William Walford was blind, but this did not make him worthless. On the contrary, as he sat by the fire in his English home in the mid-nineteenth century, his hands kept busy, whittling out useful objects, such as shoehorns. His mind was active, too.
Called on to preach from time to time in a rural English church, he composed sermons in his head to deliver on Sundays. He memorized a huge amount of the Bible which he quoted verbatim in his sermons. Some of his folk thought he had memorized the entire Scripture, cover to cover. William also composed lines of verse. And he prayed.
Thomas Salmon, a New York native, spent some time in Coleshill, Warwickshire, England, where he became acquainted with William. He tells this tale of what happened one day, while he was visiting the blind pastor:
"...He repeated two or three pieces which he had composed, and having no friend at home to commit them to paper, he had laid them up in the storehouse within. "How will this do?" asked he, as he repeated the following lines, with a complacent smile touched with some light lines of fear lest he subject himself to criticism. I rapidly copied the lines with my pencil, as he uttered them, and sent them for insertion in the Observer, if you should think them worthy of preservation."
The Observer did consider them worth preserving, and they were published on this day, September 13, 1845, becoming a beloved hymn.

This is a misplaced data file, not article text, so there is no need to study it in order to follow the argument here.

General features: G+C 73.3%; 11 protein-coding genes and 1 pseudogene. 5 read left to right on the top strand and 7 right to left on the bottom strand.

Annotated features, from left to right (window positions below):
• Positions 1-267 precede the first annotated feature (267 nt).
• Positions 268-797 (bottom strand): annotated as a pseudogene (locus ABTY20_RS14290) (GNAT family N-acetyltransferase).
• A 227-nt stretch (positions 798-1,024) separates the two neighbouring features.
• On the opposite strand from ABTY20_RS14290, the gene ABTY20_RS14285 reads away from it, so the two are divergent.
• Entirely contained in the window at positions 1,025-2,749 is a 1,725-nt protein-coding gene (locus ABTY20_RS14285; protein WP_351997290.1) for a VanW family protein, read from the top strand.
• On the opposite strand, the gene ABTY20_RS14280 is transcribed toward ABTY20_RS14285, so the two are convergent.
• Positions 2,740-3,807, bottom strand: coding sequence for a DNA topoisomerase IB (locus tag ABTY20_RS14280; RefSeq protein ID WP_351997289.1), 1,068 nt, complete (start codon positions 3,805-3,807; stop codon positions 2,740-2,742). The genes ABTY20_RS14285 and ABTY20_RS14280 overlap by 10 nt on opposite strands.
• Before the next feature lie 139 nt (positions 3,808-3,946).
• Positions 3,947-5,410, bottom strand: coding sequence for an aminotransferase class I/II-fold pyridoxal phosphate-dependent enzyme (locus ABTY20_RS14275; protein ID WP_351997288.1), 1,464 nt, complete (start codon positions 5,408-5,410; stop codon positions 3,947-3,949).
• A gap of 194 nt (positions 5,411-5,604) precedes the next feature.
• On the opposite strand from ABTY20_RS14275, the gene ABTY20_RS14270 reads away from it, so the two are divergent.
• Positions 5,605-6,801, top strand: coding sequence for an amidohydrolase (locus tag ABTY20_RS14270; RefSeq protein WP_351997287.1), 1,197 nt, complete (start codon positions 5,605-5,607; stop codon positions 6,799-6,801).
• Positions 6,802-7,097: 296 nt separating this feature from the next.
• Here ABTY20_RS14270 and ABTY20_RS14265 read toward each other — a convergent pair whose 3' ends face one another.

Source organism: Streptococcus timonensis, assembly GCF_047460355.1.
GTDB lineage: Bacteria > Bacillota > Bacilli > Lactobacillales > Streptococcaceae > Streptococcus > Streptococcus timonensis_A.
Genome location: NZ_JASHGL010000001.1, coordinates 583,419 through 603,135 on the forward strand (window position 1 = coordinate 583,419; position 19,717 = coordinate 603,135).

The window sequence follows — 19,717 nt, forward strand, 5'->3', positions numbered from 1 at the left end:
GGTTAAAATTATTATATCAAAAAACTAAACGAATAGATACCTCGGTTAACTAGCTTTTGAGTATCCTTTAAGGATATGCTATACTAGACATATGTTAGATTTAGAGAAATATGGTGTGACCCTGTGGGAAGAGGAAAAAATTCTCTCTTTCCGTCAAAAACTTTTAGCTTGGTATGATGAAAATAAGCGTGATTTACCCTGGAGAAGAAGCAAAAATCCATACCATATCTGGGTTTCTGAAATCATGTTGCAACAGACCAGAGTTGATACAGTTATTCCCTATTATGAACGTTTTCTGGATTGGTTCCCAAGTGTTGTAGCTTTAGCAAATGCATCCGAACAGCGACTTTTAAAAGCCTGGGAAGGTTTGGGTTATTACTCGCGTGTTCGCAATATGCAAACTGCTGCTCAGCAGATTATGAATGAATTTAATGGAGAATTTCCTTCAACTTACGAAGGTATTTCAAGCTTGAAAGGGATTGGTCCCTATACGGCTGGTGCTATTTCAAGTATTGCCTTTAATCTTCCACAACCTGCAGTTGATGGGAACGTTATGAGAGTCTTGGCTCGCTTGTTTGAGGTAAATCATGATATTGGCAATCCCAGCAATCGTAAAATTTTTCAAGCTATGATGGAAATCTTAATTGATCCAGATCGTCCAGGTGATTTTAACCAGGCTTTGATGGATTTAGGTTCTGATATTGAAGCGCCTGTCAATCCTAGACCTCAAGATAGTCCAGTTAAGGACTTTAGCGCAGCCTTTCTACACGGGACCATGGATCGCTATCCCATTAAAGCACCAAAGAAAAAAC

Sweet hour of prayer! sweet hour of prayer!
That calls me from a world of care,
And bids me at my Father's throne
Make all my wants and wishes known.
In seasons of distress and grief,
My soul has often found relief
And oft escaped the tempter's snare
By thy return, sweet hour of prayer!
Beyond the fact that he was blind and the few details recorded by Thomas Salmon, we know little of William Walford. But his hymn has touched hundreds of thousands of lives on both sides of the Atlantic, expressing the genuine joy he found in prayer.
- Brown, Theron and Butterworth, Hezekiah. The Story of the Hymns and Tunes. New York: George H. Doran, 1905.
- "Sweet Hour of Prayer." http://www.cyberhymnal.org
- Wells, Amos R. A Treasure of Hymns; Brief biographies of 120 leading hymn- writers and Their best hymns. Boston: W. A. Wilde company, 1945.
Last updated September, 2011